|Posted:||December 17, 2012 02:26 PM|
|From:||Representative Jake Wheatley, Jr.|
|To:||All House members|
|Subject:||Participation in State Procurement (Former HB2140)|
|TO: MEMBERS OF THE HOUSE OF REPRESENTATIVES
FROM: Representative Jake Wheatley
SUBJECT: Participation in State Procurement
When the House reconvenes, I will introduce legislation intended to promote participation by small disadvantaged businesses in Commonwealth procurement. This legislation is similar to HB2149, which passed the House by a vote of 189-0 on September 27, 2010. HB2149 was an omnibus proposal developed from the recommendations detailed in the report issued by the House Select Committee on Minority, Women, and Disadvantaged Business Enterprise Inclusion; pursuant to H.R. 78 of 2010.
Briefly, my proposal would amend Chapter 21 (small and disadvantaged businesses) of the Procurement Code (Title 62). The current law definition of “disadvantaged business” would be modified to include veterans and service-disabled veterans. Consequently, under my legislation, individuals who served in our Armed Forces, including veterans who suffered disabling harm as a result of military service, would have the same opportunities to participate in Commonwealth procurement as do women and people of color.
The legislation would, among other things, give the Department of General Services the authority to waive the small business employment limit (100 or fewer employees) and accept the certification of any disadvantaged businesses certified under the State Unified Certification program. Governmental agencies would also be given the authority to establish disadvantaged business utilization programs. As stipulated in the proposal, a governmental agency could adopt and implement the Department of General Services’ disadvantaged business utilization program or develop its own program. The term “governmental agency” would include a Commonwealth agency, a local agency, an independent agency, and any state-affiliated entity or state-related institution.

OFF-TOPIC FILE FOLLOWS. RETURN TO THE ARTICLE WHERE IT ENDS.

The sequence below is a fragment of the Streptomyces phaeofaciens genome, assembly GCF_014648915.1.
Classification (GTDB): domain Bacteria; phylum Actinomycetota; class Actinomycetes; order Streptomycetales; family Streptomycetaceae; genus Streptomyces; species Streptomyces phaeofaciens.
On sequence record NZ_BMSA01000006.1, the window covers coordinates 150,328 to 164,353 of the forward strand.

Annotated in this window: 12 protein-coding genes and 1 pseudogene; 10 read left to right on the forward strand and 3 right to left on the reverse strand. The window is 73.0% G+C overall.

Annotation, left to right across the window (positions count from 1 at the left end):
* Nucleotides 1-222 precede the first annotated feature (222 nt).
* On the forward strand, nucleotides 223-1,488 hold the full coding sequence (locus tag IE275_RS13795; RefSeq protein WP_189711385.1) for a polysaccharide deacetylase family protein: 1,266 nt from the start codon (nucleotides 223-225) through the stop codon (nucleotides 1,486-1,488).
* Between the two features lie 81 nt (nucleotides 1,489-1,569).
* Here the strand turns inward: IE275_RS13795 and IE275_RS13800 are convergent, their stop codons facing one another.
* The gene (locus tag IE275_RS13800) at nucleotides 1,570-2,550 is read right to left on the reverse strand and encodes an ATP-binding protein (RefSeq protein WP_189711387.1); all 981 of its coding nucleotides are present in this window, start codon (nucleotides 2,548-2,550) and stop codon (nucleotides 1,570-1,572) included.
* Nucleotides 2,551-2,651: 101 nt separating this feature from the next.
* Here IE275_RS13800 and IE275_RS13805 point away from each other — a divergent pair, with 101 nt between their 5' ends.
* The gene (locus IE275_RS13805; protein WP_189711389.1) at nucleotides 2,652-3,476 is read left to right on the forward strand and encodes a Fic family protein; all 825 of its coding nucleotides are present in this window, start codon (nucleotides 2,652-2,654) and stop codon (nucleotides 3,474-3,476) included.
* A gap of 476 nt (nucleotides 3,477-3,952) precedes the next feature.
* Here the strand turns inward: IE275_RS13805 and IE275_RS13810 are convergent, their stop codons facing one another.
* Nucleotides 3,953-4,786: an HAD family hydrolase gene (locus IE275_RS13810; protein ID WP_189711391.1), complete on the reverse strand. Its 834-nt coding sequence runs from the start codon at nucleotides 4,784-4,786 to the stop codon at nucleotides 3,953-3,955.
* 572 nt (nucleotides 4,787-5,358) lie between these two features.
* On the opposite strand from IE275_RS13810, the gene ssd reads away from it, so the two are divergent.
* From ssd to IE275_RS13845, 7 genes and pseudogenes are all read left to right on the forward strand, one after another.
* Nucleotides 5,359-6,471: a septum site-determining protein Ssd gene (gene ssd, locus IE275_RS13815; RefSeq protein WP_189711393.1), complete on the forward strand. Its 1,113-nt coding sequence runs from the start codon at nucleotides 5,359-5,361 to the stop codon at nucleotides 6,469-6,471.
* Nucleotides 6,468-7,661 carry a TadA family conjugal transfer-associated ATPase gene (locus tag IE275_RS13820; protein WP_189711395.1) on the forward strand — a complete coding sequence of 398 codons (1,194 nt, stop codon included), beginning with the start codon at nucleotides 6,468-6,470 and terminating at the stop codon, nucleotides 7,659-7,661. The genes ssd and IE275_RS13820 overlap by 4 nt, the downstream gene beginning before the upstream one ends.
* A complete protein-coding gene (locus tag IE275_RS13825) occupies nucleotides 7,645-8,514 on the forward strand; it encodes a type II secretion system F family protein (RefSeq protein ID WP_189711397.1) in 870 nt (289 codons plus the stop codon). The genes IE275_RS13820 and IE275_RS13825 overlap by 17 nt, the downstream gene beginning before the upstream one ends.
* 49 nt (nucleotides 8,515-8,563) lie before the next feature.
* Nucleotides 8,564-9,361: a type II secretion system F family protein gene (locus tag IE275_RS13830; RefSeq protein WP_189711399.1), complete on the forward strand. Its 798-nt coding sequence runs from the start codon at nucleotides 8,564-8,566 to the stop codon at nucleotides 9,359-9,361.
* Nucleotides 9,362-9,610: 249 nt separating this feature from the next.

Furthermore, the proposed legislation would create a mentor-protégé program and a small business reserve program. A surety bond guarantee program would also be created for the express purpose of assisting disadvantaged business to competitively bid for certain Commonwealth contracts. The surety bond guarantee program would be administered by the Department of Community and Economic Development.
Finally, my proposal would require a contractor or subcontractor to pay any subcontractor the full or proportional amount received for the subcontractor’s work and material within seven days of receipt of a progress payment from a governmental agency, rather than the current law requirement of 14 days. The amount of any payment received by a subcontractor would be based on the work completed or services provided under the subcontract.
Introduced as HB291